When Maryland field hockey was stretching after its practice on Thursday afternoon, the players talked about their looming NCAA tournament bout.
The Terps host Virginia on Friday in the first round. It’s a Maryland unit consisting of many players who have competed in Final Fours and championship games.
Noelle Frost, who is in her sixth season wearing black and gold, will be in net. Meanwhile, this team’s second-highest goal scorer, Hope Rose, is only a freshman who has yet to experience the demands of a Division I playoff.
But coach Missy Meharg isn’t necessarily concerned by these age differences. All she knows is her team has another shot at postseason glory after an early exit from the Big Ten tournament — and it’ll be on its home pitch.
“The reality is just getting out there and having the opportunity to play again,” Meharg said. “We’re just gonna take it like that and not make it any bigger than any other game.”
Junior Emma DeBerdine led much of that talk. In her first season at Maryland, her team fell in the opening round of the NCAA tournament to the Cavaliers in Charlottesville.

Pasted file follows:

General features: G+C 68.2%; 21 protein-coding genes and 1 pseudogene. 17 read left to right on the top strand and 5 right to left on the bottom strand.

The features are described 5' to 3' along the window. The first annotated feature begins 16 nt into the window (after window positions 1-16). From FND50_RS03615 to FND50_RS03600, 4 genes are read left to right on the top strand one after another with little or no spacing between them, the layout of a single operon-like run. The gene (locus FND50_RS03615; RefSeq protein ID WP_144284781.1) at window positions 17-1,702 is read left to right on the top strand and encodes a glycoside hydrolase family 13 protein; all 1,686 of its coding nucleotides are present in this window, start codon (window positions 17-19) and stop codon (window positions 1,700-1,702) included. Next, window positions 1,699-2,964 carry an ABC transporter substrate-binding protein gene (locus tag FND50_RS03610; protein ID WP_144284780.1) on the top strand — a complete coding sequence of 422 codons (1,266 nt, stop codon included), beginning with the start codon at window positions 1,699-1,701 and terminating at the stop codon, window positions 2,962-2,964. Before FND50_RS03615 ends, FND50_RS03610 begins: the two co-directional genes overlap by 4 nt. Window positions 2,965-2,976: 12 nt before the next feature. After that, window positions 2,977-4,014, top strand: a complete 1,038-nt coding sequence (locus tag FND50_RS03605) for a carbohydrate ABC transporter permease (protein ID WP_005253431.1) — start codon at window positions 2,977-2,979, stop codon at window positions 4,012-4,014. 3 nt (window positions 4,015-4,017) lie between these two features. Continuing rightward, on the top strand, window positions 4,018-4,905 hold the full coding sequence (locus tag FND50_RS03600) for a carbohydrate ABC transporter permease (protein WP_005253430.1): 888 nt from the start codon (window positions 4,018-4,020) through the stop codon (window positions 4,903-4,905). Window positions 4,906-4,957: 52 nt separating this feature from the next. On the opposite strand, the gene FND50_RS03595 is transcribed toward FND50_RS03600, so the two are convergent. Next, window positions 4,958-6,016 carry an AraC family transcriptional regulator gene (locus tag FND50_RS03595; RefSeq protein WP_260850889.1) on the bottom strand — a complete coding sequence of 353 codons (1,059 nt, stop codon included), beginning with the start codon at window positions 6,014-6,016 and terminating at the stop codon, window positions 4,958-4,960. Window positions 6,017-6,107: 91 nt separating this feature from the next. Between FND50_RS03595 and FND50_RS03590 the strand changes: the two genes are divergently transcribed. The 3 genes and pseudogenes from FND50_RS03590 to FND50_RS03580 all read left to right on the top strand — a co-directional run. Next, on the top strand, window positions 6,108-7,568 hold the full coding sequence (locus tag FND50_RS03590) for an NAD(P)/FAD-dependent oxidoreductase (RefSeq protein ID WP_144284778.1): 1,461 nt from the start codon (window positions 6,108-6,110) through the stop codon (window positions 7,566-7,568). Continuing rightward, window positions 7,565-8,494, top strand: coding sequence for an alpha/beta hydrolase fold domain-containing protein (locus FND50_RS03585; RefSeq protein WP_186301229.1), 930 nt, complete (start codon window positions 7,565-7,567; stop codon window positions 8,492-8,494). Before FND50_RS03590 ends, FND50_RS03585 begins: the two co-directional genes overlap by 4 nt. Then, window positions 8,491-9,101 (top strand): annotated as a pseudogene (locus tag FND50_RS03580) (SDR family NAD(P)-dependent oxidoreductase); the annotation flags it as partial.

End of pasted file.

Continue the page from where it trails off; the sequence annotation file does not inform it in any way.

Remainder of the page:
As former ACC foes, the Terps have seen their share of Virginia over the years. The two sides already faced off at Turf Field this season, when Rose buried a game-winning goal to seal a come-from-behind overtime win.
But no matter who Meharg’s squad was going to see on Friday, the team’s confident in its abilities to get past them. Maryland is the fifth-ranked team in the nation after a full season of play in the best field hockey conference in the country.
“We would have been able to play up to every single team, because we have shown that we are [in] good standing in the Big Ten,” Bibi Donraadt said. “We can beat anyone.”
During DeBerdine’s post-practice talk, she emphasized how the younger players on the team had yet to compete in an NCAA tournament game and how this game is a big deal — but they don’t need to look at it that way.
At this point, the Terps control their own destiny. They are two wins away from the Final Four, and their road runs through College Park. Should they beat Virginia on Friday, it would set up a date on Sunday with the victor of No. 4 Penn State and No. 10 Syracuse’s match at the Field Hockey and Lacrosse Complex.
“If we just think about it that way, it makes the task of an NCAA championship so much smaller and so much more doable,” Julianna Tornetta said.
Tornetta transferred to Maryland from Princeton, where she played in back-to-back Final Fours and an NCAA championship game.
In the first round of the tournament in both her freshman and sophomore years, the Tigers faced Virginia. When they missed the Cavaliers her junior year, they saw them in the semifinal.
When the Terps’ matchup was drawn during the selection show on Sunday and Tornetta saw she would still be facing the Cavaliers, she laughed.
“It’s just a lot of funny recurrences happening this year,” Tornetta said.